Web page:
“This was one of the first attempts at a composed musical folk soundscape, which seek to evoke the spirit of a particular area, and it remains one of the most successful. For me its greatness lies in its lack of sentimentality. The tunes are largely unaccompanied in the conventional contemporary sense of strumming guitars or vamping piano or accordion, but solo instruments weave their polyphonic magic managing to be both evocative and invigorating” Jon Boden

Steel Skies - Original 1982 reviews:

“Bravely Anderson has decided to break with the traditional mould of unison melody playing... and a complex trelliswork of harmonies is created. All in all this is a delightful landmark in the development of folk music” The Scotsman

“Anderson has achieved what many others have tried without success. He has composed a work which, while remaining rooted deeply in the traditional music of his region of Britain, contains neither pastiche nor attempts to fuse irreconcilable elements. The melodic lines of songs without words give way to dance patterns enriched by unexpected harmonies and delightful combinations of instruments. It is a fluid living work, which will yield even more riches with successive performances.” Daily Telegraph

“The finest recent original contribution to the tradition of English music” The Guardian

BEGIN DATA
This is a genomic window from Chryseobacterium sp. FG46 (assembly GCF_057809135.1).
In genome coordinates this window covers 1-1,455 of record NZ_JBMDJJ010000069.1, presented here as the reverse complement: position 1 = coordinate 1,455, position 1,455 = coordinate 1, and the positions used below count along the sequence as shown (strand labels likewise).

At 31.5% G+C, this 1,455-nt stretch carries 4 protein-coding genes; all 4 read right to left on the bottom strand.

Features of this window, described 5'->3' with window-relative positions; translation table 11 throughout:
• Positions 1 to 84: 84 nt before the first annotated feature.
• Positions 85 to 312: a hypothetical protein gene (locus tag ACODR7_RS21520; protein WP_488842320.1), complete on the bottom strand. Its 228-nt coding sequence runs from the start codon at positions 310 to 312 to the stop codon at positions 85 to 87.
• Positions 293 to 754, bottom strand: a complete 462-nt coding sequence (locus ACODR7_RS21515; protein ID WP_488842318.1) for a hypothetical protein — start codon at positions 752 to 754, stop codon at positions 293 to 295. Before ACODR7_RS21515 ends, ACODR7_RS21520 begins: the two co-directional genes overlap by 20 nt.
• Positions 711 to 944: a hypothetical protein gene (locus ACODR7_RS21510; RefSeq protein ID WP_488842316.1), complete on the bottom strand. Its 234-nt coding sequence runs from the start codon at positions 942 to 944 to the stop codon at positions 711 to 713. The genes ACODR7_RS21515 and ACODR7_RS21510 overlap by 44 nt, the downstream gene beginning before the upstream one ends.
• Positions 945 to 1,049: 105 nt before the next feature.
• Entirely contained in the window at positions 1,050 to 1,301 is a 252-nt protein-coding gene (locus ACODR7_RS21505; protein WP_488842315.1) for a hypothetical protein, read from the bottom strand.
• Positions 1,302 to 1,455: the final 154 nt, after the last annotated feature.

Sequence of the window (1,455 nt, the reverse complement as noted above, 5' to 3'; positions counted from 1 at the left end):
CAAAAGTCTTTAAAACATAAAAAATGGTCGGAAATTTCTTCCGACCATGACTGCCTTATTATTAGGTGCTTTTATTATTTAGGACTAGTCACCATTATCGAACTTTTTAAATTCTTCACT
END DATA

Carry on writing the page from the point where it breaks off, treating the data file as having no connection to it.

Other Compositions

Windy Gyle

“…in turn both beauteous and inspiring, underlining Anderson’s gift as a composer and arranger as well as being the most buoyant squeezebox player on God’s earth.” Folk Roots

“Both composition and performance radiate light and energy, and Anderson’s concertina pours out melody like molten metal – all glowing intensity and spitting sparks… music to stir the spirit in the dark time of the year.” The Guardian

On Cheviot Hills

“A Union of one of the world’s leading string quartets and premier folk musician Alistair Anderson ….. Anderson was commissioned by the Lindsays to write a piece for string quartet and concertina and has created something really quite special. It’s a fresh and delightful performance which will surely rank as one of the years musical highlights.” Rock and Reel